In the case of Mayor and Burgesses of the London Borough of Lewisham v Malcolm, the House of Lords has made potentially major changes to the law on disability-related discrimination. Although the case concerns issues to do with housing, the Lords’ decision will make it more difficult for employees to bring certain DDA claims. Particularly noteworthy is that the House of Lords concluded that the well-established ‘comparator’ test for DDA purposes, laid down by the Court of Appeal in the 1999 Clark v Novacold case, is incorrect.
What happened in this case?
Mr Malcolm was a secure tenant of domestic property owned by the respondent landlord (Lewisham Council). Unknown to the Council at the time, he suffered from schizophrenia. Mr Malcolm failed to take his medication for a brief period of time and during that period he illegally sublet the property. He therefore lost his secure tenancy and the Council served him with notice to quit. It then sought an order for possession of the property, by which time it had come to know of Mr Malcolm’s schizophrenia.
In his defence, Mr Malcolm argued that his action in unlawfully subletting was related to his disability, since he would not have behaved so irresponsibly if he had not been schizophrenic. Therefore, in seeking to evict him, Mr Malcolm argued that the Council were discriminating against him in breach of section 22 of the DDA 1995 by treating him less favourably for a reason that related to his disability.
The case finally reached the House of Lords which found that although Mr Malcolm’s schizophrenia amounted to a “disability” under the DDA, the Council’s treatment of him was not discriminatory.
The House of Lords had to decide whether Mr Malcolm had been treated less favourably, for a reason related to his disability, than a person “to whom that reason does not apply”. To answer this question there were three issues:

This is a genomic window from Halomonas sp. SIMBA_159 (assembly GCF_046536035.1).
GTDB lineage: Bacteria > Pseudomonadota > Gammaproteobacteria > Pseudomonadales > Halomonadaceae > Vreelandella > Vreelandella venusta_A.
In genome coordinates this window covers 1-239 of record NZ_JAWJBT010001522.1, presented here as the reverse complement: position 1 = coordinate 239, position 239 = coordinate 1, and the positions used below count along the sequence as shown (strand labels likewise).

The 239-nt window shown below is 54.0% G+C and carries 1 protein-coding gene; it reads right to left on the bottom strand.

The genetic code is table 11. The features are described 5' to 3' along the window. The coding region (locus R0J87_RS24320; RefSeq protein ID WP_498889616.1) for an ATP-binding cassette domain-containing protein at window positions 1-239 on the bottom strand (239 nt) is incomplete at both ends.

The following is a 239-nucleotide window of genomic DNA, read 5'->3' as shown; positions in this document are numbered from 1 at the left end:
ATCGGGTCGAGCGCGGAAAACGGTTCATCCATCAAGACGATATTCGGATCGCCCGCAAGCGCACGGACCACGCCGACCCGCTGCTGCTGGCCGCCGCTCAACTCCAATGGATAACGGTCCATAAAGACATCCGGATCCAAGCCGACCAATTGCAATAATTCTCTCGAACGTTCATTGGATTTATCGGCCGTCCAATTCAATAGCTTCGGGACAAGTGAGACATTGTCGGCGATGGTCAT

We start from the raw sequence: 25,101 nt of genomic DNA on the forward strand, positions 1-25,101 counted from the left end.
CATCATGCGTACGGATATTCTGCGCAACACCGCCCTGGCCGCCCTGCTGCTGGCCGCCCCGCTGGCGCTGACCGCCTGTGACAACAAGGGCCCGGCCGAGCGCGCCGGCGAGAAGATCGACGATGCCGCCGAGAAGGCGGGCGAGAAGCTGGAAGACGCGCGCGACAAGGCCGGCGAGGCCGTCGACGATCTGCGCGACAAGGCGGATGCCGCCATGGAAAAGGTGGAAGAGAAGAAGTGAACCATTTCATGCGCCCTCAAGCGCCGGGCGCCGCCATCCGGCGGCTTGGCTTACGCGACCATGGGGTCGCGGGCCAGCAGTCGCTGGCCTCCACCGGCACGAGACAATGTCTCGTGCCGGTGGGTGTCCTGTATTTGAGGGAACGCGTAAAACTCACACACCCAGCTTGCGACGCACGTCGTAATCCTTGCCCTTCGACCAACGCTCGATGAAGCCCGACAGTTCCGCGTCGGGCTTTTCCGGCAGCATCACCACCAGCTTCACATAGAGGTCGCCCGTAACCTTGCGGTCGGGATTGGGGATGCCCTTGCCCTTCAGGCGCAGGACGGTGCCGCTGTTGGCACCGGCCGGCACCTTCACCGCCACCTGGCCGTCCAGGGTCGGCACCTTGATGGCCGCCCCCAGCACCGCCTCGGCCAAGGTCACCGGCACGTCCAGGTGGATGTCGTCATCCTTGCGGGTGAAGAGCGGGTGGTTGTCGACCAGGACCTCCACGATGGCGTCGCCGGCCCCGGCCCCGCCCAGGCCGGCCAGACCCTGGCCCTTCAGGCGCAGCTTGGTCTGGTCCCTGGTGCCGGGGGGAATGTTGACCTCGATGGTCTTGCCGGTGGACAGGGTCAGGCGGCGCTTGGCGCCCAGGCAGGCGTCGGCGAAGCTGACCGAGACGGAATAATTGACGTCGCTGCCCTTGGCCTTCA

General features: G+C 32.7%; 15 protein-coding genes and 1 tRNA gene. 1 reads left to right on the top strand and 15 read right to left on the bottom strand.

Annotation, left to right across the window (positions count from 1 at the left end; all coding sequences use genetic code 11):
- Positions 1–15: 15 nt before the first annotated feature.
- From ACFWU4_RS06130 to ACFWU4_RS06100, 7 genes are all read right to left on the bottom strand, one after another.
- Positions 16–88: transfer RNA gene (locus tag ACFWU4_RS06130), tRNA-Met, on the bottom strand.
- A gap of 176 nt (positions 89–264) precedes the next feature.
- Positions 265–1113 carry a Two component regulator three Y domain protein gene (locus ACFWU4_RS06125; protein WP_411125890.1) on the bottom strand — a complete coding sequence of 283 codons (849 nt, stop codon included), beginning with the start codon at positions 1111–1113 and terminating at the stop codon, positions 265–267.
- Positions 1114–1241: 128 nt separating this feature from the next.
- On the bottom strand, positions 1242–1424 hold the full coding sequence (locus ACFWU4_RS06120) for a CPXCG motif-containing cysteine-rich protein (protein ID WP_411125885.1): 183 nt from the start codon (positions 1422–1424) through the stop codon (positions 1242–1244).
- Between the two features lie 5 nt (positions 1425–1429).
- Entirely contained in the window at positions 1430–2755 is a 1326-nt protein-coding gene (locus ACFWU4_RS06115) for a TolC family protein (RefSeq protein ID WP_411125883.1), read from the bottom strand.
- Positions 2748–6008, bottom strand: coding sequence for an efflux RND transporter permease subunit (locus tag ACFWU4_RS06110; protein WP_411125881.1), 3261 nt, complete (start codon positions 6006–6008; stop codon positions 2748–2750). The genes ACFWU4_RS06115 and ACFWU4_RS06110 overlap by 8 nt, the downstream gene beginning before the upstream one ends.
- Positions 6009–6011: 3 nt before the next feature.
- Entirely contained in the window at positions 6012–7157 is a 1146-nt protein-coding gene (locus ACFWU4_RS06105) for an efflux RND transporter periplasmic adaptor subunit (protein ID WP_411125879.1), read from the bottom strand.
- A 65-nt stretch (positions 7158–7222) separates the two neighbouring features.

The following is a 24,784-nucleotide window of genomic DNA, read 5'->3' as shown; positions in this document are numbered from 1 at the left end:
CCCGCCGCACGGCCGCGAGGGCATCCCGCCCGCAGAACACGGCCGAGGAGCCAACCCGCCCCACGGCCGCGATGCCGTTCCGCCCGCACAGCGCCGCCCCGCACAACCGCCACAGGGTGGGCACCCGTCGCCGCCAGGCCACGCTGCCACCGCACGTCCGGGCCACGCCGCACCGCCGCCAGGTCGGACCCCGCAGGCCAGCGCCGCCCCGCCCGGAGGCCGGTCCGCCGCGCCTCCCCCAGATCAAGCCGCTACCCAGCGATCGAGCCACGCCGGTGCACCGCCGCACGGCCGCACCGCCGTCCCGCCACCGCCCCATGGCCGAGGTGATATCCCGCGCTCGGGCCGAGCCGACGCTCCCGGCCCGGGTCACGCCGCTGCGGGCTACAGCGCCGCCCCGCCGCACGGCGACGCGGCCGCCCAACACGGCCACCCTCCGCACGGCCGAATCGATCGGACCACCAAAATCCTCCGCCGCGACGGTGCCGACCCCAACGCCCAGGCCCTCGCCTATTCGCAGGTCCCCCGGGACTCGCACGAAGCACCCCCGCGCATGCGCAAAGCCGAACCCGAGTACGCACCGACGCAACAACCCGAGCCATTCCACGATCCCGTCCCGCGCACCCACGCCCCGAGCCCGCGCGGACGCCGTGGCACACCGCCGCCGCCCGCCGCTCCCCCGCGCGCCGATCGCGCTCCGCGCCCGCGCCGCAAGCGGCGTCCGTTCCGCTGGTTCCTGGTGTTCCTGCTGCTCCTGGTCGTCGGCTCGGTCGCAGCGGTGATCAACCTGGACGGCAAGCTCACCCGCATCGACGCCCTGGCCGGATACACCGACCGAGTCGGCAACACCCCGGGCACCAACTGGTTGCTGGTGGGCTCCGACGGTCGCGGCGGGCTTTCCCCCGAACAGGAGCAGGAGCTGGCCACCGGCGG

1. To whom should the claimant be compared?
For the purposes of determining the reason whether Mr Malcolm had been less favourably treated, the DDA requires his treatment to be compared to another person (a “comparator”) "to whom that reason did not apply".
The House of Lords decided that the correct comparator is a non-disabled person who had illegally sublet, rather than someone who had not illegally sublet. Given that the correct comparator and Mr Malcolm would have been treated the same, Mr Malcolm had not been treated less favourably for a reason related to his disability (i.e. his schizophrenia).
If this reasoning is applied in an employment case, in determining whether an employer had discriminated against a disabled employee by dismissing him for long-term absence, the correct comparator would be a non-disabled employee who has been absent from work for the same period. This decision overturns the well established comparator test laid down in Court of Appeal’s decision in Clark v TDG Ltd t/a Novacold  which held that there is no requirement that the comparator be ”in the same or similar circumstances” as the disabled complainant – meaning in this example that the correct comparator would have been an employee who had not been absent from work.
2. Does the reason for the treatment relate to the disability?